The main power to the controller (and hence to the motor) goes through a part called a contactor. This is like a circuit breaker but it is remotely controlled by a low-voltage (12 V) signal. That signal comes from the key switch. When the key is “ON” or in the “RUN” position the main contactor conducts the high-voltage power to to the controller. When the key is “OFF” or in the “LOCK” position the power to the controller is blocked. But it is possible for the main contactor to fail in a “welded closed” mode, meaning power will not be shut down when the key is off. Because of this possibility, we added a secondary contactor. The secondary contactor is connected to a small switch on the pot-box. When the accelerator pedal is fully up, the secondary contactor also breaks the high-voltage circuit to the controller. Thus there are two fully redundant ways to shut the high-voltage power off. This also offers protection in case the controller fails in a full-power mode. (This failure would make the controller incorrectly act as if the accelerator pedal was floored.) The driver would instinctively let the accelerator pedal up and then the secondary contactor will shut the power off.
3.) Charger Interlock
It is possible for the driver to attempt to drive away with the charging power cord still connected. We added an interlock relay to prevent the secondary contactor from energizing if the car is plugged in for charging.
4.) Starter action
Sometimes people turn the key switch on their car to “ON” or “RUN” just to listen to the radio, but they do not actually start the engine. When this is done nobody would expect the car to move if the accelerator pedal was depressed since the engine is not running. A bunch of the dashboard warning lights (e.g. “oil pressure”) will be on as well, indicating that the engine is not running. We wanted to retain this behavior in the conversion. If you just turn the switch to from “LOCK” or “OFF” to “RUN” the “check engine” light will come on to inform the driver that the high-voltage system is not energized and the car will not be drivable.
To drive the car the key switch must first be turned from “LOCK” or “OFF” all the way to “START” and then released, from whence the spring load in the key switch will return the key to the “RUN” setting. Then the warning light will go out, the high-voltage system will be energized, and the car can be driven.
Since the contactors operate from the 12 V system that is energized when the key is at “ON” or “RUN”, this would energize the high voltage system immediately. To prevent that we added a relay we call the “feedback relay” in order to restore the starter action of the key switch. The feedback relay interlocks with the existing starter relay and prevents the “RUN” setting of the key switch from energizing the secondary contactor and the high-voltage system unless the previous setting of the key switch was “START.”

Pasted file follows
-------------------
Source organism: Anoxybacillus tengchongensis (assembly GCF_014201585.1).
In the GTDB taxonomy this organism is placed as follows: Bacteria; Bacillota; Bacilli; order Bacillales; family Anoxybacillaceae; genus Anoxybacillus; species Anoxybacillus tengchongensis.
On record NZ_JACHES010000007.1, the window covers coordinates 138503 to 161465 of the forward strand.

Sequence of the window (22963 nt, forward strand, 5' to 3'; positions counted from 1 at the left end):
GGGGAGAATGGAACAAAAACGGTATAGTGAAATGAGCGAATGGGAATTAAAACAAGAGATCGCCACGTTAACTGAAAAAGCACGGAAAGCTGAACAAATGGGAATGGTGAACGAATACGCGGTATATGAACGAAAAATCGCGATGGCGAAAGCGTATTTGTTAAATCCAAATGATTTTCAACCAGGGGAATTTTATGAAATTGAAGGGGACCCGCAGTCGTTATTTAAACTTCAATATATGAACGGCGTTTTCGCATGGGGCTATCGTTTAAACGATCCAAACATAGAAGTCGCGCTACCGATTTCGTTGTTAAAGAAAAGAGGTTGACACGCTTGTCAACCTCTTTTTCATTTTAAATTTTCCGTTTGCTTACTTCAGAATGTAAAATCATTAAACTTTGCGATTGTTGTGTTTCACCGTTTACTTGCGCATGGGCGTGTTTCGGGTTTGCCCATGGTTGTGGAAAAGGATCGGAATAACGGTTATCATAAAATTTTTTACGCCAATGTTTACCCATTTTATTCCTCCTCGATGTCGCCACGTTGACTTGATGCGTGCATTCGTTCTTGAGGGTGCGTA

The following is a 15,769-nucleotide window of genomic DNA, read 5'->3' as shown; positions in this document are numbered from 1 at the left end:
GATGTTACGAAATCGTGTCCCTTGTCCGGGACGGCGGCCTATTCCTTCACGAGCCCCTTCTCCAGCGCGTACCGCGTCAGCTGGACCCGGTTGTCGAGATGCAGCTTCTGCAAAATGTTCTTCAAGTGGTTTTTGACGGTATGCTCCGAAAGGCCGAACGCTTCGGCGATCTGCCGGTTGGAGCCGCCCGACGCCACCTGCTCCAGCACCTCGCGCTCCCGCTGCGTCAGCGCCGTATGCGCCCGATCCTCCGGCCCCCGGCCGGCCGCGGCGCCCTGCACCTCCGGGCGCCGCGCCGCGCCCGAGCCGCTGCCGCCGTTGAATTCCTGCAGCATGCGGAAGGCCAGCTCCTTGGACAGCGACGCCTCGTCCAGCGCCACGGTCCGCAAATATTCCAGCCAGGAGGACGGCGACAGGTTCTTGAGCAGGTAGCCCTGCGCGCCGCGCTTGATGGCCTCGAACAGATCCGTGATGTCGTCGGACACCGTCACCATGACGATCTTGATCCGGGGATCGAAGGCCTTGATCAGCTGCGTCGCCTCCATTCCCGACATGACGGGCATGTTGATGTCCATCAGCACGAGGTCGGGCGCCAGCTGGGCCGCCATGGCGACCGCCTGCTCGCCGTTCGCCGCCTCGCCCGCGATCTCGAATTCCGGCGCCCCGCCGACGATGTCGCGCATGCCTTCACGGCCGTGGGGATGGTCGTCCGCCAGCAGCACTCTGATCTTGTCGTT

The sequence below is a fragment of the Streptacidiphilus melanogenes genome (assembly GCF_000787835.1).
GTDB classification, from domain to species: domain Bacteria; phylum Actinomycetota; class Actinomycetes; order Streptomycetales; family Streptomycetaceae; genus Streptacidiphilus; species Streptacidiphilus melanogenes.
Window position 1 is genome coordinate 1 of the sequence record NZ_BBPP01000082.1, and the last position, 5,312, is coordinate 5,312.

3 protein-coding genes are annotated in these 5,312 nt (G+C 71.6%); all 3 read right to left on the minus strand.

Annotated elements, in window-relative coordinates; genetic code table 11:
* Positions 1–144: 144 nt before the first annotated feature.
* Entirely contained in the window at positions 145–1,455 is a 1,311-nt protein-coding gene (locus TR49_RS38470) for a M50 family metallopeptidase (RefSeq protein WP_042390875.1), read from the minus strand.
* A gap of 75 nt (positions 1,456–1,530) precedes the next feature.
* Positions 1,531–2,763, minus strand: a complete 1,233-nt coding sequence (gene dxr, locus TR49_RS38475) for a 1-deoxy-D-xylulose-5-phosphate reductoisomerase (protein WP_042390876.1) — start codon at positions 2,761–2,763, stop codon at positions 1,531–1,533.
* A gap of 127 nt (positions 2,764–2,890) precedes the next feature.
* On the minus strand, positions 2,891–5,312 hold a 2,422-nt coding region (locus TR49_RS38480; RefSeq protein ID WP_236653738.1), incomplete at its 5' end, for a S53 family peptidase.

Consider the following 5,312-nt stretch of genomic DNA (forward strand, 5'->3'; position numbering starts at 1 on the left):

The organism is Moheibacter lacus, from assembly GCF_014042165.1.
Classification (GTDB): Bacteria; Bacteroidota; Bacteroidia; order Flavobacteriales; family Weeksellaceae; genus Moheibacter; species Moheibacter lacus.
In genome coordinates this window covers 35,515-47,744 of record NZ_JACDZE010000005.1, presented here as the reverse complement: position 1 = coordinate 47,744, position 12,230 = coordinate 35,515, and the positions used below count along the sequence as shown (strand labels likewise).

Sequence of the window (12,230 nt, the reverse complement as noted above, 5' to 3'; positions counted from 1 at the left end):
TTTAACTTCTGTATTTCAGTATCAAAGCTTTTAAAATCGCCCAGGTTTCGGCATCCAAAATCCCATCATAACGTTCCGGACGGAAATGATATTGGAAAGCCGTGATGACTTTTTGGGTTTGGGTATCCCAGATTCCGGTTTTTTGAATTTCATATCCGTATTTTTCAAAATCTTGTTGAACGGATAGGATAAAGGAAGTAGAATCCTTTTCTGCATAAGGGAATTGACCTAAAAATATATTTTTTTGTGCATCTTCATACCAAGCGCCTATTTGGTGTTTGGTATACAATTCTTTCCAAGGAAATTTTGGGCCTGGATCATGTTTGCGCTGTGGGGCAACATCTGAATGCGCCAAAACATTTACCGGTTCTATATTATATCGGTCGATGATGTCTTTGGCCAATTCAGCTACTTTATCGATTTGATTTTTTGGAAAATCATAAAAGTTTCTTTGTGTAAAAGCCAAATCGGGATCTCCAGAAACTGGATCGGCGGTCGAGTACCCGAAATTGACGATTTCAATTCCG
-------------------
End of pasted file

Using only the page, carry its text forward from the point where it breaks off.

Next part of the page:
A note on the side
On a gasoline powered car using the “ON” or “RUN” setting of the ignition switch just to listen to the radio wastes battery power since the fuel pump will be running to pressurize the fuel injectors. The injectors will not open until the crankshaft rotates, so no fuel will flow, but the pump will be at work anyway, enabling you to start the car. Also the heater or air conditioner blower will probably be on, but no heat or air conditioning is available since the engine is not running. Other than the waste of electrical power this is not harmful to the car, but it is better to use the “ACC” setting for listening to the radio while the engine is not running.)
5.) Clutch and accelerator interlocks
When the car is started as described above, we do not want the car to lurch forward or backwards in case it was left in gear. To prevent that there is an interlock switch on the clutch pedal. The clutch pedal must be fully depressed in order to start the car. We used the same interlock switch that existed in the starter circuit of the gasoline engine for this. We also made a connection with the pot-box switch to prevent starting with the accelerator pedal depressed. The clutch pedal must be fully depressed and the accelerator pedal must be fully released to start the car. (Goosing the electric motor upon starting could damage the bearings. Since it will have no mechanical load it will very quickly spin up to thousands of RPM’s. Goosing a jet engine is a bad idea too, for the same reason.)
Back Seat Modification
The biggest issue that has turned up is the weight of the batteries, about 1000 lbs all together. We took the gasoline engine, fuel tank, exhaust system and so forth out removing about 400 lbs of weight. But the electric motor, charger, and other new electronics will add back about 150 lbs. (The charger will be on board so that we can charge at any 120 V outlet.) Thus we are making the car about 750 lbs heavier. Where we put the batteries will control where the center of gravity is and will affect handling. If we put most of the batteries in the trunk, behind the rear axle, steering and handling would be compromised. The weight behind the axle will tend to lift the front of the car off the road on bumps and curves.
Solving this problem has taken more time than any other single issue. Since the back seat is in front of the axle it seemed a good place for batteries, but the back seat is not high enough above the floor to just put batteries under it. We decided to cut a hole in the car where the back seat was and build a box for five batteries that extends down into the area where the gas tank formerly was located. Then we will rebuild the rear seat on top of the battery box. The photo below shows the hole being cut. Andrew is leaning in through the rear drivers-side door opening. (The doors have been temporarily removed to improve working access to the rear-seat area.) The camera is just outside the passenger side rear door opening. You can see the spare tire well in the trunk to the left and the rear floor carpeting and front seats all covered in plastic to the right.
As I write, the electric motor and the battery boxes are all in place and the car is ready for the high-voltage wiring. Just last week the students took the car out for a drive on the parking lot by connecting just one battery to the motor. We hope to have the high-voltage system and controller functional by Wednesday, May 6 for the senior project presentations.
There will be a public showing of the car during the senior project presentations on Wednesday evening, May 6, 2009 at the Dordt College Science Building. The presentations start at 7:30 PM in room S101. Other projects that will be presented that same evening are a tensile tester, A base-ball pitching and batting machine, and a shop crane.